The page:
Peach, Raspberry and Almond Torte

This is a great dessert I adapted from a similar item served at the Greenbrier Resort in West Virginia. (They host a food writer’s conference every year, which is why I was there.) All of the fruits needed are in season right now, but other fruits can be substituted in their seasons. It’s It’s terrific as is, with a zabaglione or custard sauce, or with ice cream.

  • 1 cup self-rising flour
  • 1/2 tsp. salt
  • 1 tsp. cinnamon
  • 1/8 tsp. nutmeg
  • 1 1/2 sticks butter, softened
  • 3/4 cup sugar
  • 1 egg
  • 1 1/4 cups finely ground blanched, skinned almonds
  • 2 fresh, ripe peaches, sliced
  • 1 cup fresh raspberries, blackberries, blueberries, or sliced strawberries

Preheat oven to 350ยบ

RASPBER31. Butter a 9-inch springform pan. Fit the bottom with a parchment paper circle. Butter and flour the sides.

2. Mix flour, salt, cinnamon and nutmeg in a small bowl.

3. In a metal bowl, beat the butter with an electric mixer until pale in color and fluffy. Add sugar to butter, and cream for three more minutes. Scrape down the sides of the bowl. Add egg and beat in completely.

4. Stir the almonds and then the flour mixture into the butter-and-egg mixture with a wooden spoon. The batter should be very stiff.

5. Spread half of the batter onto the bottom of the springform pan. Arrange peach slices on top, and cover with raspberries. (Use your creativity for other fruits.) Then plop the remaining dough atop the fruit. (There’s really no way to spread this; just put it down in spoonfuls.)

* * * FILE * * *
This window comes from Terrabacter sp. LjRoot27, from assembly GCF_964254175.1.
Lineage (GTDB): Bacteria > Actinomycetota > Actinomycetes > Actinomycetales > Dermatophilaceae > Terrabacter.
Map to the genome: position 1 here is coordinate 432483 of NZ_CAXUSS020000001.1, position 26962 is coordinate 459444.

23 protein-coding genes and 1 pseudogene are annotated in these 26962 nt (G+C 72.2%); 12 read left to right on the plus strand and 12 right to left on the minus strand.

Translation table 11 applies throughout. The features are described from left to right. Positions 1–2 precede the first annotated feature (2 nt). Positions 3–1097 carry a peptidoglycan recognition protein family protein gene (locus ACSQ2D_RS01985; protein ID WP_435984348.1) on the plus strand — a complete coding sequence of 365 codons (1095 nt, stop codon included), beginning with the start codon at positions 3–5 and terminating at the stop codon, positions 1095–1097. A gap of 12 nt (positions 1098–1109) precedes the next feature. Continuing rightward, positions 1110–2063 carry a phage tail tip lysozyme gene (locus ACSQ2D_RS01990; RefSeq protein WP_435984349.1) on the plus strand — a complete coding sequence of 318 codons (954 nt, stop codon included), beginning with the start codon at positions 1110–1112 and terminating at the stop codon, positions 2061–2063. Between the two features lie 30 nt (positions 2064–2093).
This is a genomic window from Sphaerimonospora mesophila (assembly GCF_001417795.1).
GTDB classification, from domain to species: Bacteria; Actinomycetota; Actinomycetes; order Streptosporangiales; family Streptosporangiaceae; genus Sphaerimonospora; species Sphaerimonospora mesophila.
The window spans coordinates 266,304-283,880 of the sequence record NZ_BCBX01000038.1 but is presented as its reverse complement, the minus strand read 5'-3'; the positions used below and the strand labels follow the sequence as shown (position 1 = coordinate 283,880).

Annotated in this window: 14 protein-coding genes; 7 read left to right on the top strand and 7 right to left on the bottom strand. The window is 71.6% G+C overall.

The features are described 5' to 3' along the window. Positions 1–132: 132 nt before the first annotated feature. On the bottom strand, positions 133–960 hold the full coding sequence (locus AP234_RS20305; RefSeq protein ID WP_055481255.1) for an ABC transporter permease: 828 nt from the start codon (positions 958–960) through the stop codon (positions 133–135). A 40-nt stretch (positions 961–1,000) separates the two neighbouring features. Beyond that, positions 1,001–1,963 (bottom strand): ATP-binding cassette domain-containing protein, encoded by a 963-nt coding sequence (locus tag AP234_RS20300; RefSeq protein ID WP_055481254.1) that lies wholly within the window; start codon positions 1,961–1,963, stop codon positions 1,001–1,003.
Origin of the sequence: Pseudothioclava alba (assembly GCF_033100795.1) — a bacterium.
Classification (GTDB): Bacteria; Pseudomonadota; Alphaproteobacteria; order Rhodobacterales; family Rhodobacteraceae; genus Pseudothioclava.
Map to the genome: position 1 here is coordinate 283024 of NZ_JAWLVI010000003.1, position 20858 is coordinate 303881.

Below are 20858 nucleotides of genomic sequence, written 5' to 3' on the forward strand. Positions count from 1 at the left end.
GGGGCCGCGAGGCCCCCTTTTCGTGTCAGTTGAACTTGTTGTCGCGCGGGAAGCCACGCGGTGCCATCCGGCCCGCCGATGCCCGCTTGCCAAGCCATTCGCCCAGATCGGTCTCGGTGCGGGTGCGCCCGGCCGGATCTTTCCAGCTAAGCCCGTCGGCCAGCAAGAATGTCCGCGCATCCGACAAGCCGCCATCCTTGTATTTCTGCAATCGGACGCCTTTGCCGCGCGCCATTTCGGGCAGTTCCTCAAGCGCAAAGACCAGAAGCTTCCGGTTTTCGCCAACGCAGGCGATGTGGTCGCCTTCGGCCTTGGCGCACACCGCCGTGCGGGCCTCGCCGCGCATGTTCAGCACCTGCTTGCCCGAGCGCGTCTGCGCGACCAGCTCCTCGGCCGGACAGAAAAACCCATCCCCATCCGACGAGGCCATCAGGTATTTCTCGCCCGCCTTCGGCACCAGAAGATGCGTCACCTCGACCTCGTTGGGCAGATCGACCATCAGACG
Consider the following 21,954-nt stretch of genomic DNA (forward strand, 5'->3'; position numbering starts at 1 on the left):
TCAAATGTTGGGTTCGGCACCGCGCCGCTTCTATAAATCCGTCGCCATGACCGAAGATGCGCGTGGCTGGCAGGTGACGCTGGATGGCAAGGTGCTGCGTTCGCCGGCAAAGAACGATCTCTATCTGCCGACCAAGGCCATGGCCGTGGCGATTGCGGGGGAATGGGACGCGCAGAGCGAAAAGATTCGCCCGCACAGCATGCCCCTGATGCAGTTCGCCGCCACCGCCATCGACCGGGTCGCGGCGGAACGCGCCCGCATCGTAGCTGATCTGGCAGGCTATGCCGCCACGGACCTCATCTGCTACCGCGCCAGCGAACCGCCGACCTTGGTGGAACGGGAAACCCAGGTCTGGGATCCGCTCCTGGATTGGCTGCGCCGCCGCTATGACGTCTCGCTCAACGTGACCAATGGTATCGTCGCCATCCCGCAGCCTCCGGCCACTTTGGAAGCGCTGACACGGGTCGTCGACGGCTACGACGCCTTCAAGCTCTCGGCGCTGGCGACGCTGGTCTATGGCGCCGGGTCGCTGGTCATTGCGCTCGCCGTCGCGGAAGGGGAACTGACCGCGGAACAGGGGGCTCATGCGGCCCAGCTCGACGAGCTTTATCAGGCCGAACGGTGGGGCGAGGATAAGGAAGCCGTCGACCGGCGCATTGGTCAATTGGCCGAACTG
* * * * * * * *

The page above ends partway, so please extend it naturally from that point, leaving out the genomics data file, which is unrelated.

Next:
6. Bake 45 to 55 minutes until golden brown, and the sides of the torte are pulling away from the pan. Cool ten minutes. Remove the sides of the pan and allow to cool completely.

Serves eight.

2 Readers Commented

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  1. JP on June 26, 2015

    I don’t listen to your show often but happened to catch the tail end of comment you had to do with Pat Gallagher opening a second place on the North Shore. For what ever reason a numbered name of a restaurant seems to bug you. I am just not sure why you had to go as far as” Death” as a comment for a place that hasn’t even opened its doors as of yet. I guess this means that there is probably no reason for you to even darken the restaurants doors since you have already closed it?

    • Tom Fitzmorris on June 27, 2015

      It doesn’t bug me that some restaurants choose to use numbers instead of names. I know from covering the restaurant scene for 42 years that only a very small percentage of number-named restaurant survived long term. I also know why this is: when people ask me about those restaurants, they almost never remember the number!

      I advise restaurants against this idea so they will be successful. Pat Gallagher is a great restaurateur–one of the two or three best in St. Tammany–but if he goes with that number-name he runs the risk of not doing as well as if he used a real name. I would much prefer a Pat Gallagher restaurant that lasts a long time to one that doesn’t. You may question my observation, but remember where you heard it.

      Tastefully yours,
      Tom Fitzmorris